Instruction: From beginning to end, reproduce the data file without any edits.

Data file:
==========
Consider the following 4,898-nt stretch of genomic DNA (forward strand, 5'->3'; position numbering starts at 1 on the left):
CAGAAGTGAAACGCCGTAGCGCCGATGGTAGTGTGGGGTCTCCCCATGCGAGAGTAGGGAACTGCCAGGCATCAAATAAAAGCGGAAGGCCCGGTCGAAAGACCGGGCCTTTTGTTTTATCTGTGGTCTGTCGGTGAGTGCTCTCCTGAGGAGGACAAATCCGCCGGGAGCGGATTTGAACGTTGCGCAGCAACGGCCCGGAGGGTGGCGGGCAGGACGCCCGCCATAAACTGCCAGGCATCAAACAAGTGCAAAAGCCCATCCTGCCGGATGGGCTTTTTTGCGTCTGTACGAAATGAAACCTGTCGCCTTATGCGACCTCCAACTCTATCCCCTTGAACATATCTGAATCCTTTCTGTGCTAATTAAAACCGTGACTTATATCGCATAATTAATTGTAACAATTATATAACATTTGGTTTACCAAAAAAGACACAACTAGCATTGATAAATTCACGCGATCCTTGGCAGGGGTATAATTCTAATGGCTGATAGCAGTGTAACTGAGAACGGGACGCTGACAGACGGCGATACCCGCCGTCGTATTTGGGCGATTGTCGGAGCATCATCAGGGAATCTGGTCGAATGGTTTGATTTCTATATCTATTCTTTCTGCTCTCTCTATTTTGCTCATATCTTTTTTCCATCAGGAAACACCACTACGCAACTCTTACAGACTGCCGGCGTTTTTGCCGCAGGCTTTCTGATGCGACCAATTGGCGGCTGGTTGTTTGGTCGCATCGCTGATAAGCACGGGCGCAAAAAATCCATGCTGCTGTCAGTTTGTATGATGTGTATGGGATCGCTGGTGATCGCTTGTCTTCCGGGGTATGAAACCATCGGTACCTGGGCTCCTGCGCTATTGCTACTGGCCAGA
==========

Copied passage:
Consider the following 4,898-nt stretch of genomic DNA (forward strand, 5'->3'; position numbering starts at 1 on the left):
CAGAAGTGAAACGCCGTAGCGCCGATGGTAGTGTGGGGTCTCCCCATGCGAGAGTAGGGAACTGCCAGGCATCAAATAAAAGCGGAAGGCCCGGTCGAAAGACCGGGCCTTTTGTTTTATCTGTGGTCTGTCGGTGAGTGCTCTCCTGAGGAGGACAAATCCGCCGGGAGCGGATTTGAACGTTGCGCAGCAACGGCCCGGAGGGTGGCGGGCAGGACGCCCGCCATAAACTGCCAGGCATCAAACAAGTGCAAAAGCCCATCCTGCCGGATGGGCTTTTTTGCGTCTGTACGAAATGAAACCTGTCGCCTTATGCGACCTCCAACTCTATCCCCTTGAACATATCTGAATCCTTTCTGTGCTAATTAAAACCGTGACTTATATCGCATAATTAATTGTAACAATTATATAACATTTGGTTTACCAAAAAAGACACAACTAGCATTGATAAATTCACGCGATCCTTGGCAGGGGTATAATTCTAATGGCTGATAGCAGTGTAACTGAGAACGGGACGCTGACAGACGGCGATACCCGCCGTCGTATTTGGGCGATTGTCGGAGCATCATCAGGGAATCTGGTCGAATGGTTTGATTTCTATATCTATTCTTTCTGCTCTCTCTATTTTGCTCATATCTTTTTTCCATCAGGAAACACCACTACGCAACTCTTACAGACTGCCGGCGTTTTTGCCGCAGGCTTTCTGATGCGACCAATTGGCGGCTGGTTGTTTGGTCGCATCGCTGATAAGCACGGGCGCAAAAAATCCATGCTGCTGTCAGTTTGTATGATGTGTATGGGATCGCTGGTGATCGCTTGTCTTCCGGGGTATGAAACCATCGGTACCTGGGCTCCTGCGCTATTGCTACTGGCCAGA